Technology OSHA Citations You Need to Know

In the world of health and safety, there are certainly some things that rarely or ever change. Case in point – some of the routine citations issued against various standards non-compliances by the U.S. Occupational Safety and Health Administration (OSHA).

Each year, OSHA tallies up the citations it has issued and publishes a list of the 10 most cited standards. There are a half-dozen that almost always make that list, and include:

  • Falls are among the leading causes of serious injury and death in the workplace, and OSHA is serious about preventing them. Four of the agency’s 10 most cited standards in 2017 were related to fall prevention, including the rules for ladder safety and scaffolds.
  • Hazard communication are an OSHA’s perennial top-10 citations. Without the labeling and training required by the hazard communication standard (29 CFR 1910.1200), workers might not realize that the chemicals they work with every day could be causing cancer, allergies, lung disease, or reproductive harm.
  • Sometimes, the best way to protect workers against airborne chemicals in the workplace is to use respirators. Unfortunately, it’s not as simple as buying some facemasks out of the respiratory protection catalog and handing them out to workers. A respiratory protection program requires a fair bit of legwork to create and implement.
  • The importance of lockout and tagout is essential during times when it is necessary to open up a machine or part of a process for maintenance or repair. During these necessary tasks, workers may be exposed to hazards that are normally enclosed, guarded, or otherwise inaccessible. To protect them, it is important to make sure no part of the machine could unexpectedly start up, cycle, fall, or release energy that could injure the worker. This is done by neutralizing all energy sources before beginning a task, and locking or tagging them out of service.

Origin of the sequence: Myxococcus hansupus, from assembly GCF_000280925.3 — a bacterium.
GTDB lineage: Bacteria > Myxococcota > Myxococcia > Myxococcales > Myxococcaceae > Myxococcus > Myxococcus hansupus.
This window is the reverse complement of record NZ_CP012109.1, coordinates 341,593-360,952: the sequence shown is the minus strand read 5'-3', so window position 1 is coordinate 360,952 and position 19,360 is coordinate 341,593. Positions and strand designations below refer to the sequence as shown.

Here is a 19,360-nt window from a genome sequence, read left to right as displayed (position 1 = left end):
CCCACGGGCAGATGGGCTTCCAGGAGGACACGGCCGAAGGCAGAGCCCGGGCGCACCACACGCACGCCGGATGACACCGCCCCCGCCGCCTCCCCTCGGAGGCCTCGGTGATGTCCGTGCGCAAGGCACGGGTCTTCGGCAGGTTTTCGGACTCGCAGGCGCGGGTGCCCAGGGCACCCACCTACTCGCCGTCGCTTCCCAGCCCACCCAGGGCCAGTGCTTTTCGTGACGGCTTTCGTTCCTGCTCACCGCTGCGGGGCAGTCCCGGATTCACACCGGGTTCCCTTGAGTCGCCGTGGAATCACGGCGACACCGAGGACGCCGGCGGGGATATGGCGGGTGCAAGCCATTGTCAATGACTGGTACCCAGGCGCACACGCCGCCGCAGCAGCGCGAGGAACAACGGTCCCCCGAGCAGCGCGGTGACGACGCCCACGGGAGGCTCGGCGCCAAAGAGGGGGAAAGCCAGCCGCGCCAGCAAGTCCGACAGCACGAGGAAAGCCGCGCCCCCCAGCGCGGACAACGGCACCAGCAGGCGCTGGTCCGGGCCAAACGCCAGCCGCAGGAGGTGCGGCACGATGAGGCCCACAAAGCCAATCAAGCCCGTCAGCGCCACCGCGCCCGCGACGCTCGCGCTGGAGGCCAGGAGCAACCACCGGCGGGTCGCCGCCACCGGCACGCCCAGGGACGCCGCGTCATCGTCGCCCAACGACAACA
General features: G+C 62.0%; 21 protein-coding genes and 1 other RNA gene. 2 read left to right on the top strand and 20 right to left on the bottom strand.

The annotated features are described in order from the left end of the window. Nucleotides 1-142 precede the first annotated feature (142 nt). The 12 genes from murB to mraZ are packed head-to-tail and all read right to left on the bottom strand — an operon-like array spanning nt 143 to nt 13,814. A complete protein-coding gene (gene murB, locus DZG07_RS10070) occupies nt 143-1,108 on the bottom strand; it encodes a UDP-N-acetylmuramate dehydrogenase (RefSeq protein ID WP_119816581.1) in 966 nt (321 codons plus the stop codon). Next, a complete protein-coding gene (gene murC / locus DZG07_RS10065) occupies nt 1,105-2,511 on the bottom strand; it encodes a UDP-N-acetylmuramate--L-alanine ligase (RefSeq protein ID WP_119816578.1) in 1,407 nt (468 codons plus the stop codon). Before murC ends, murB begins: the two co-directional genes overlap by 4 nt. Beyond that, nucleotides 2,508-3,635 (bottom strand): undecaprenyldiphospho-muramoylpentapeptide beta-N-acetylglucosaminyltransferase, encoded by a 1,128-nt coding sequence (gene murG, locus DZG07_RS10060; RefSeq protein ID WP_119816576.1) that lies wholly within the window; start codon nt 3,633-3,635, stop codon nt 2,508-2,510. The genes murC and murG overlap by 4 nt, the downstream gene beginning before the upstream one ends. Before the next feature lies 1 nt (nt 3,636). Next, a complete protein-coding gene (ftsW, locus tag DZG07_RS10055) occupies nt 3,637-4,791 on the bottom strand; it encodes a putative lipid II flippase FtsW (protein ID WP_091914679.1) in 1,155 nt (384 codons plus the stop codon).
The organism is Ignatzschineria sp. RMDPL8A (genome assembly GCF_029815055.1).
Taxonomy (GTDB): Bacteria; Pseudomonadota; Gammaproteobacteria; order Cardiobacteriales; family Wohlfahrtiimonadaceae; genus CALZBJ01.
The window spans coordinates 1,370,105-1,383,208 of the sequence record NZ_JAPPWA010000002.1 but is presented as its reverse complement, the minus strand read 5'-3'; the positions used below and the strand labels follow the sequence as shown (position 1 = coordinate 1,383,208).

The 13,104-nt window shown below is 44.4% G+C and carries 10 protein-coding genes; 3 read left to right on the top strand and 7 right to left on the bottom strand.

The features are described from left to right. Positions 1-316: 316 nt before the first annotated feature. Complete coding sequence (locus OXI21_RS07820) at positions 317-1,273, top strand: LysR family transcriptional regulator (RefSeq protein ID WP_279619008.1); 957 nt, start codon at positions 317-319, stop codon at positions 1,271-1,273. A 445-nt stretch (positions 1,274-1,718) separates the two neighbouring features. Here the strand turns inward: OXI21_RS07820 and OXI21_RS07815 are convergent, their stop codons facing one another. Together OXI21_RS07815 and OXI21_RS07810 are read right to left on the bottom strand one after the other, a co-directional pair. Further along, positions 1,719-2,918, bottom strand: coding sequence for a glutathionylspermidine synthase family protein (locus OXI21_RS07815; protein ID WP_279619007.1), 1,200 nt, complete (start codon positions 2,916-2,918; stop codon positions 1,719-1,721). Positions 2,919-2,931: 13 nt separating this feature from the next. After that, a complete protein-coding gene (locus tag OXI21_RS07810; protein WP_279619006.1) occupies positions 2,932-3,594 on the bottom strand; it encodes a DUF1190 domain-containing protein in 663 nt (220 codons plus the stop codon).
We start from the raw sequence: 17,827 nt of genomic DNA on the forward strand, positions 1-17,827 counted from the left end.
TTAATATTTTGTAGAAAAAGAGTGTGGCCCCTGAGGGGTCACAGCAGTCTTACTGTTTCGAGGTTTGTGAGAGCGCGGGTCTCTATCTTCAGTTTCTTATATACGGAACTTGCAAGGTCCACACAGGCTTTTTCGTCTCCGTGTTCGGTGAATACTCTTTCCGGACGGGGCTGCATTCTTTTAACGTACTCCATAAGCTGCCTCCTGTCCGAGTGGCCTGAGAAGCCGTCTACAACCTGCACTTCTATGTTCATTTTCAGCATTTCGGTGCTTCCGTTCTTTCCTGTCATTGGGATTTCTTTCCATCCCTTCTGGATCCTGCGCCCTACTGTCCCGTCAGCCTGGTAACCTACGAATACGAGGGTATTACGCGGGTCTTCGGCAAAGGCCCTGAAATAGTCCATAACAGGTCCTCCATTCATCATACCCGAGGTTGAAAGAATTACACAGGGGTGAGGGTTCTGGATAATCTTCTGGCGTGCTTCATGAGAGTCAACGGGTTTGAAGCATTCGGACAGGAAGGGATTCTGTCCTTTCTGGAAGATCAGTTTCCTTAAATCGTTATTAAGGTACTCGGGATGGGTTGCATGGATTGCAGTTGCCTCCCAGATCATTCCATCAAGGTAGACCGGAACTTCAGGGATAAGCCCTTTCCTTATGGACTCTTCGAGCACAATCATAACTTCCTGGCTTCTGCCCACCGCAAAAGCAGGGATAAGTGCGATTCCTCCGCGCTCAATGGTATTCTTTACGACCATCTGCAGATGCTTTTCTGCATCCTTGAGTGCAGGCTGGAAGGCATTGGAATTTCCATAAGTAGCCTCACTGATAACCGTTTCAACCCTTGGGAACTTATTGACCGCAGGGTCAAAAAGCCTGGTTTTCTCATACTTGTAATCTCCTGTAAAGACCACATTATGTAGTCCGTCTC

• There are many different types of powered industrial trucks and all pose similar hazards – primarily collisions, tip overs, falling loads, and fire/explosion hazards. The interaction of the forklift and the work environment may also create a hazard – for example, when forklifts are used in hazardous atmospheres. OSHA’s powered industrial truck standard, 29 CFR 1910.178, requires employers to address these hazards.
  • When OSHA determines that a hazard is pervasive, it may create a special enforcement program, called a National Emphasis Program (NEP), designed to target that hazard. OSHA has had an active NEP targeting amputation hazards for more than a decade. Because the greatest single cause of amputations is inadequately guarded machinery, the NEP encourages OSHA inspectors to identify machine guarding deficiencies and cite them under the machine guarding standards found in 29 CFR 1910 Subparts O and R.9.

An Insight Report, published by Intelex Technologies and authored by BLR EHS Daily Advisor’s editorial team provides much greater detail regarding strategies for safeguarding such citations and a safety checklist for each. It’s an invaluable guide for safety manager.

You may download the report here:


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